Entertainment


India's Shyam Benegal won't give up director's chair


Indian movie director, producer and screenplay writer Shyam Benegal poses prior to be awarded by the Arts and Letters Order (Ordre des Arts et des Lettres), at the Guimet museum in Paris, on October 30, 2013. Photo - AFP

There's not much the veteran Indian director Shyam Benegal doesn't know about filmmaking, including the supposedly modern technique of crowdfunding he used to make his 1976 movie "The Churning".

Half a million rural farmers contributed two rupees each to help make the feature, then famously turned up by the lorry-load to see "their film", turning it into a box-office hit.

"Imagine half a million people going to the cinema to see their own story," the much-celebrated Benegal, 78, told AFP in Paris.

"It was very successful in the sense that it also made money for the farmers," he said, describing it as his own version of crowdfunding, the 21st-century practice in which lots of people pool a little money to finance a project via the Internet.

Benegal's 1987 film "Susman" was funded in a similar way by weavers' cooperatives, cementing his reputation as a director with ingenious ways of getting films made.

Low-budget with gritty storylines and talented character actors, the three films about rural oppression Benegal made between 1973 and 1976 established him as one of a new generation of Indian filmmakers.

"The Churning" ("Manthan") tells the true story of the battle to set up milk cooperatives in the western Indian state of Gujarat, while in "Night's End" ("Nishant") a woman is abducted and gang-raped and her husband's complaints ignored by officials.

In "The Seedling" ("Ankur"), a woman is sexually exploited by the son of a wealthy landowner.

Now Indian film has another 'new generation'

"I was among those who made films that were slightly different from the formulaic films that were very popular with Indian audiences," Benegal said.

"In the old days... you could not think in terms of making a film without songs and dances. This is a unique form to India... that's how Indian cinema was defined for a long time," he said.

Forty years later, Benegal said India now had another crop of new directors breaking away from old cinematic formulas.

"We have a very interesting new generation of Indian filmmakers," he said, highlighting Anurag Kashyap, the director of the two-part "Gangs of Wasseypur", as "one of the most remarkable".

Kashyap was one of four Indian directors feted at this year's Cannes film festival, along with Zoya Akhtar, Dibakar Banerjee and Karan Johar.

Johar's short film about a gay relationship was an example of the risks some directors are now willing to take with taboo subjects.

Other notable directors Benegal cited included Mani Ratnam, who works mainly in Tamil cinema, and Vishal Bhardwaj, whose "Maqbool" was based on Macbeth.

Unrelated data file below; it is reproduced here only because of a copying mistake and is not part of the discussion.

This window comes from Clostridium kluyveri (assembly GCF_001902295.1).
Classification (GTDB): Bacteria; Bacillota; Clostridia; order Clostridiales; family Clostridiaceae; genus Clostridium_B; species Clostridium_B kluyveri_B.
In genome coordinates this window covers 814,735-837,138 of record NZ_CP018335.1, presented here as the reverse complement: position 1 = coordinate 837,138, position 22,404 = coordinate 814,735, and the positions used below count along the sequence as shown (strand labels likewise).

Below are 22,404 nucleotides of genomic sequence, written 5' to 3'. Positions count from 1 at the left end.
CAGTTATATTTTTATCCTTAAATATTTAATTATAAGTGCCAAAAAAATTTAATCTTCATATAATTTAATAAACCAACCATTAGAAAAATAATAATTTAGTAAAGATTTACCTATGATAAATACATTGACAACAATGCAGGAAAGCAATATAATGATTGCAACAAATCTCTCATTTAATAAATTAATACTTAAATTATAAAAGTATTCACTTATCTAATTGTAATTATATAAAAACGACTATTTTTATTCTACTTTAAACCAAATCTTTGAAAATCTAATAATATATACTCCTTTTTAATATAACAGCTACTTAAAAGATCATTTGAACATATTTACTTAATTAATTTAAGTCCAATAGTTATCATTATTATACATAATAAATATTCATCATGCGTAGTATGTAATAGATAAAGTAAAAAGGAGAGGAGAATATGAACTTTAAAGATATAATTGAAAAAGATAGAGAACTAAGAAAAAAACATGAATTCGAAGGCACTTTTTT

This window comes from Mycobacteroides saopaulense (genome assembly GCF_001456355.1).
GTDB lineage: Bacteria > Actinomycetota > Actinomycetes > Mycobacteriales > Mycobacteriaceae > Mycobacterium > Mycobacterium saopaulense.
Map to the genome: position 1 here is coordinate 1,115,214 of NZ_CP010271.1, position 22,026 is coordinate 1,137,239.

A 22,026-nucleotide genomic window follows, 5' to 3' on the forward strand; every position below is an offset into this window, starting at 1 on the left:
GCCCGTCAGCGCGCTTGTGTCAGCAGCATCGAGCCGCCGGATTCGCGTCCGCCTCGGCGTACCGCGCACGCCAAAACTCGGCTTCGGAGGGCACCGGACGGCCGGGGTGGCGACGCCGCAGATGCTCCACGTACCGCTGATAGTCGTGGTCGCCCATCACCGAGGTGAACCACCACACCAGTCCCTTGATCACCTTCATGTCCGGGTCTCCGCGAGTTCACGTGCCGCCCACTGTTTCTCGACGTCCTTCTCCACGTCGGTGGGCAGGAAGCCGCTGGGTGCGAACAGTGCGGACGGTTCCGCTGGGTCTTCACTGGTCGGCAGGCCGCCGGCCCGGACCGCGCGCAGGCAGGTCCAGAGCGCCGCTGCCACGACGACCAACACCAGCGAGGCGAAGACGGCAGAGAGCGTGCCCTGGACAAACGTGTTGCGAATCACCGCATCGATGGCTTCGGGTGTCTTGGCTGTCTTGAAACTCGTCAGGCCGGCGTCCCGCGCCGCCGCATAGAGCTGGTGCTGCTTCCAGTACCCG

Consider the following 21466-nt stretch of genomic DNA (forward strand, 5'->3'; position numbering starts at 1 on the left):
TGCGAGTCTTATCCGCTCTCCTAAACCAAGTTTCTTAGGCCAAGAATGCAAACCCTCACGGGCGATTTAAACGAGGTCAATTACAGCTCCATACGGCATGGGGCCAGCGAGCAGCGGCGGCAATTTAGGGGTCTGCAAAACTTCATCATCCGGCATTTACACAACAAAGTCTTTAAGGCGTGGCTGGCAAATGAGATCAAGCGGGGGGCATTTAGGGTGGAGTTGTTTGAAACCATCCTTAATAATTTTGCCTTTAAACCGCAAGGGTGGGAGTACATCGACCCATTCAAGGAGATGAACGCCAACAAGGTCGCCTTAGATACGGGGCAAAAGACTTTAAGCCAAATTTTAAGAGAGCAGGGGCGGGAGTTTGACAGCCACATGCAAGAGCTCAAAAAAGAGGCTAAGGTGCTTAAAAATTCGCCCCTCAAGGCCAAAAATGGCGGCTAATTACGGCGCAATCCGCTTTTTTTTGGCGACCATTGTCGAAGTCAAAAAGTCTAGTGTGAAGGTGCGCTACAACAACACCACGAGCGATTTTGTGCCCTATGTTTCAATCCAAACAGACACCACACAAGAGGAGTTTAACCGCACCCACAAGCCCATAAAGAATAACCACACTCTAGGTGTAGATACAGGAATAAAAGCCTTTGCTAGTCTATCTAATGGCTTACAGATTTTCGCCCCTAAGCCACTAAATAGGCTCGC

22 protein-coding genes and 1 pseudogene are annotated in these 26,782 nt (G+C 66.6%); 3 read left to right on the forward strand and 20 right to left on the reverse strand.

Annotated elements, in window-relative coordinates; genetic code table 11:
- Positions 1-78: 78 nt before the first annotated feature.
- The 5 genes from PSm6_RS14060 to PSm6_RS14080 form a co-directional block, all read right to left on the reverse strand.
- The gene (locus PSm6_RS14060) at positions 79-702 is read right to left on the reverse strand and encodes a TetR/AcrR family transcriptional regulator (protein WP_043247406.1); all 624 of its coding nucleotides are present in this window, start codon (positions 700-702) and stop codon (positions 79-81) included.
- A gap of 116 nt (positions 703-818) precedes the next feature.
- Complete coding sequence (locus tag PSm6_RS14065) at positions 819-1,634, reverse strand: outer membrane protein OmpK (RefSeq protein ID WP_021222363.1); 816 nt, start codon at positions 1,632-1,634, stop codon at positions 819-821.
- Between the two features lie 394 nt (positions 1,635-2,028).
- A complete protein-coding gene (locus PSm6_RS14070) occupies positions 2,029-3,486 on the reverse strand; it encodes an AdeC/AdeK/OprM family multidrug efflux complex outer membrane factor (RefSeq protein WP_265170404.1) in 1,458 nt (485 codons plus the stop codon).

Benegal made his first film when he was still at school, and young people who seek his advice are often told to "bash on regardless".

The director says he has always tried to take his own advice, as when the censor board refused to give "Night's End" a certificate.

"I appealed to the prime minister (Indira Gandhi) herself and she watched the film," he said.

"She felt that there was nothing there that deserved it to be banned and so it was released only after the prime minister saw it," he said.

Benegal was in Paris for the close of the Guimet Museum's "100 Years of Indian Cinema" season, where he was the guest of honour.

Featuring about 30 films, it included works from the earliest days of Indian cinema through to more recent hits such as the 2001 film "Lagaan", about a group of villagers who win an exemption from taxes by beating British officials in a game of cricket.

'If I was satisfied I would stop making films'

Others works included Satyajit Ray's 1959 "Apur Sansar", the third film in his Apu Trilogy, and 2002's "Devdas", one of the films that established Aishwarya Rai Bachchan as a star.

A selection of Benegal's films was also shown.

But the season was also a reminder of the many Indian films that have been lost forever.
"Preservation is a huge problem in India not only before but even now," said Benegal.

Until the 1950s film negatives were made out of nitrate stock, making them highly flammable. Fires wiped out entire archives at a time.

Others deteriorated due to poor storage conditions.

"A large number of our films disappeared like that and although we are a little more careful now we are not as careful as we should be," he said.

Benegal, who is currently working on a 10-part television series about the Indian constitution, said that at 78 he was still not ready to retire.

"If I was satisfied I would stop making films," he said.

"(But) I don't think I've reached anywhere close to that point."

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